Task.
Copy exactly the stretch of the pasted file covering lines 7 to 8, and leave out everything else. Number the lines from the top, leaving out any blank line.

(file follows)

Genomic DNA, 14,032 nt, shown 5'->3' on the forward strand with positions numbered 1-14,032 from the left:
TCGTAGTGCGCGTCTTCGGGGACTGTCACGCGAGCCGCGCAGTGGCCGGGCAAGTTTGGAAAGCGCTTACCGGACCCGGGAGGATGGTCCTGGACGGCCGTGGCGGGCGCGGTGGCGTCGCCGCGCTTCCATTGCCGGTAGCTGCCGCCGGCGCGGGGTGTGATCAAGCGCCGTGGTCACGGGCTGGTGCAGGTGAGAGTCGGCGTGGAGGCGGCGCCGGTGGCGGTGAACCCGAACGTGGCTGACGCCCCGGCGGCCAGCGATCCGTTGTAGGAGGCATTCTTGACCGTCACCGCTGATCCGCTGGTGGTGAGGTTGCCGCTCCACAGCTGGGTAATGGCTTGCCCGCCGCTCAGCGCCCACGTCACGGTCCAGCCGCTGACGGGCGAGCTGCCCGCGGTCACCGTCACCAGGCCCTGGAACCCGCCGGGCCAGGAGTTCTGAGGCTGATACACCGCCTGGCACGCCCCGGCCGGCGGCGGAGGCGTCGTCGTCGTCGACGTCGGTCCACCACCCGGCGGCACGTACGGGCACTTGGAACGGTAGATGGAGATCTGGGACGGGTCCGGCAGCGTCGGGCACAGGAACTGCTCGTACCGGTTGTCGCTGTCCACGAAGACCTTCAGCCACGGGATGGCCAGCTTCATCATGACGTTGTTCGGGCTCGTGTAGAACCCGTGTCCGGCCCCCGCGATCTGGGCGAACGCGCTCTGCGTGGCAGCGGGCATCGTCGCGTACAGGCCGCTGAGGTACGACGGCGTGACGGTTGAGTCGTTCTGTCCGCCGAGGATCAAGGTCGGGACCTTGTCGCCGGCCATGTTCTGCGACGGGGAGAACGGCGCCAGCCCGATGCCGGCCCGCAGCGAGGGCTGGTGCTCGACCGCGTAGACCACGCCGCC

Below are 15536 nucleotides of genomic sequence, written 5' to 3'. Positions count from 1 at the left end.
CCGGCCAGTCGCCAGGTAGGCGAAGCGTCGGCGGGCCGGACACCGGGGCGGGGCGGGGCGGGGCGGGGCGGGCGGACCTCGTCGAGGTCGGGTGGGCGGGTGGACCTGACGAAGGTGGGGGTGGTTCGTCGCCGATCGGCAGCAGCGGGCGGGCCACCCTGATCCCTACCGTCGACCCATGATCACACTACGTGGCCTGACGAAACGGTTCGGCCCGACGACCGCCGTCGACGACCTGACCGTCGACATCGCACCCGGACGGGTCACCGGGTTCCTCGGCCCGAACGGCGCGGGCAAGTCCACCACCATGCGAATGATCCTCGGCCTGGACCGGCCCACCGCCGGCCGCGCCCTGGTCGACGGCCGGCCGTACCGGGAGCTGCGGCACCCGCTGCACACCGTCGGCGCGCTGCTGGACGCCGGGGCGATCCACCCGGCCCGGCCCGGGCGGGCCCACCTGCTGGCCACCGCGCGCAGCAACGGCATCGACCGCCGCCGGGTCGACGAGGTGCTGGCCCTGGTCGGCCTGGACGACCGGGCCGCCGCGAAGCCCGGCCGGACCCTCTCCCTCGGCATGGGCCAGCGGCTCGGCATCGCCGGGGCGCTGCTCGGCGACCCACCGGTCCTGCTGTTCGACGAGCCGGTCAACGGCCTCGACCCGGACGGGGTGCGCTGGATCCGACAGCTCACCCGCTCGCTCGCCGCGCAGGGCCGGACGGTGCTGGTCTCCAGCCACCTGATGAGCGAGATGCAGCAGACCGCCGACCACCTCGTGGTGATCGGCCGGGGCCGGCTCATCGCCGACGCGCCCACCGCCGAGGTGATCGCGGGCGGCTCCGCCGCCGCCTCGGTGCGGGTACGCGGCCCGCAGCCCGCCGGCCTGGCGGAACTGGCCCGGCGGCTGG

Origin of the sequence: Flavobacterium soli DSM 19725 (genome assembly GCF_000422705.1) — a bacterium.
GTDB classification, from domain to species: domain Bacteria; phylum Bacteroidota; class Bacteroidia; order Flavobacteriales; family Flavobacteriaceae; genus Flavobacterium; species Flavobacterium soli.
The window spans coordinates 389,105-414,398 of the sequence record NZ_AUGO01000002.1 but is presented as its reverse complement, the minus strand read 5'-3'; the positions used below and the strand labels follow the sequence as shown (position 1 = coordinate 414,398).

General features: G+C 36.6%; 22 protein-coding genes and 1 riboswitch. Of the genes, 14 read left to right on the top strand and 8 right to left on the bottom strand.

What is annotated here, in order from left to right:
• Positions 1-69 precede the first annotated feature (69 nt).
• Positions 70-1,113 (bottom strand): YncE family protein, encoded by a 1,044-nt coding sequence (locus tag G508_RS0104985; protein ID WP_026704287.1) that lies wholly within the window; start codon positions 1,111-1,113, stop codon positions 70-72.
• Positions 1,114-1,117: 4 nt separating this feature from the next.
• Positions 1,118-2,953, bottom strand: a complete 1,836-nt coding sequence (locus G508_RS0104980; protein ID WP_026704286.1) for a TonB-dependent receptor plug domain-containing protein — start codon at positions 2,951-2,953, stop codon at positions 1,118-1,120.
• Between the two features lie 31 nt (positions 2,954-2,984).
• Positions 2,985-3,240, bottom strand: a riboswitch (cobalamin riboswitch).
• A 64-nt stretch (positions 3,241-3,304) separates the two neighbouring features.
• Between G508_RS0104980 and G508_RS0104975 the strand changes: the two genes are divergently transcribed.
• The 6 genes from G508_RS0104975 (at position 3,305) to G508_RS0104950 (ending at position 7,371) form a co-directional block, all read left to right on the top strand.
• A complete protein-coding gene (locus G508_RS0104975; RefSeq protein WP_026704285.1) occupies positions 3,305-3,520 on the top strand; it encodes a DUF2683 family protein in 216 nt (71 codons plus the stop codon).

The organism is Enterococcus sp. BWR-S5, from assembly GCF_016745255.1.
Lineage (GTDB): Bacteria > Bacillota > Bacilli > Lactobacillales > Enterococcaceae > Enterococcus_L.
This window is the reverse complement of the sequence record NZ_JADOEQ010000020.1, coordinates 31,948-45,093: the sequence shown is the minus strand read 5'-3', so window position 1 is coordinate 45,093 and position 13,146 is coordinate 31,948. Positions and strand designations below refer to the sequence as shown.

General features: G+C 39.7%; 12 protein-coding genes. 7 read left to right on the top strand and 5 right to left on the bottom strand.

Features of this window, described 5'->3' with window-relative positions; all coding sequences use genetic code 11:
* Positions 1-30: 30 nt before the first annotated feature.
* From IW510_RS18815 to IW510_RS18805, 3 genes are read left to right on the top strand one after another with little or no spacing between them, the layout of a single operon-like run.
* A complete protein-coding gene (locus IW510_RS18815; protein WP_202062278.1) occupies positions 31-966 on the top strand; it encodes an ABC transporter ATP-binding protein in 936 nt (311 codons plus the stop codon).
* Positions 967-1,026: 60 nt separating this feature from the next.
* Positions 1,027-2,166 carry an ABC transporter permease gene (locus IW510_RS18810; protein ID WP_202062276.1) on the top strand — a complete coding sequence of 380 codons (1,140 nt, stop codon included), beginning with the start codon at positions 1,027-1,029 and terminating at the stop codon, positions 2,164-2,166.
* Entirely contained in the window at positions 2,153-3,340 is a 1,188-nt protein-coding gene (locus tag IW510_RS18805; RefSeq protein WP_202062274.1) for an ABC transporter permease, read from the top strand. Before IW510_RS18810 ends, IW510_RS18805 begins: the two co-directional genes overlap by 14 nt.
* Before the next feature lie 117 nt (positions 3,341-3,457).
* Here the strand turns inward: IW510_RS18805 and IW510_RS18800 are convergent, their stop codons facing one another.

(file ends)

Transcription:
The window spans coordinates 389,105-414,398 of the sequence record NZ_AUGO01000002.1 but is presented as its reverse complement, the minus strand read 5'-3'; the positions used below and the strand labels follow the sequence as shown (position 1 = coordinate 414,398).

General features: G+C 36.6%; 22 protein-coding genes and 1 riboswitch. Of the genes, 14 read left to right on the top strand and 8 right to left on the bottom strand.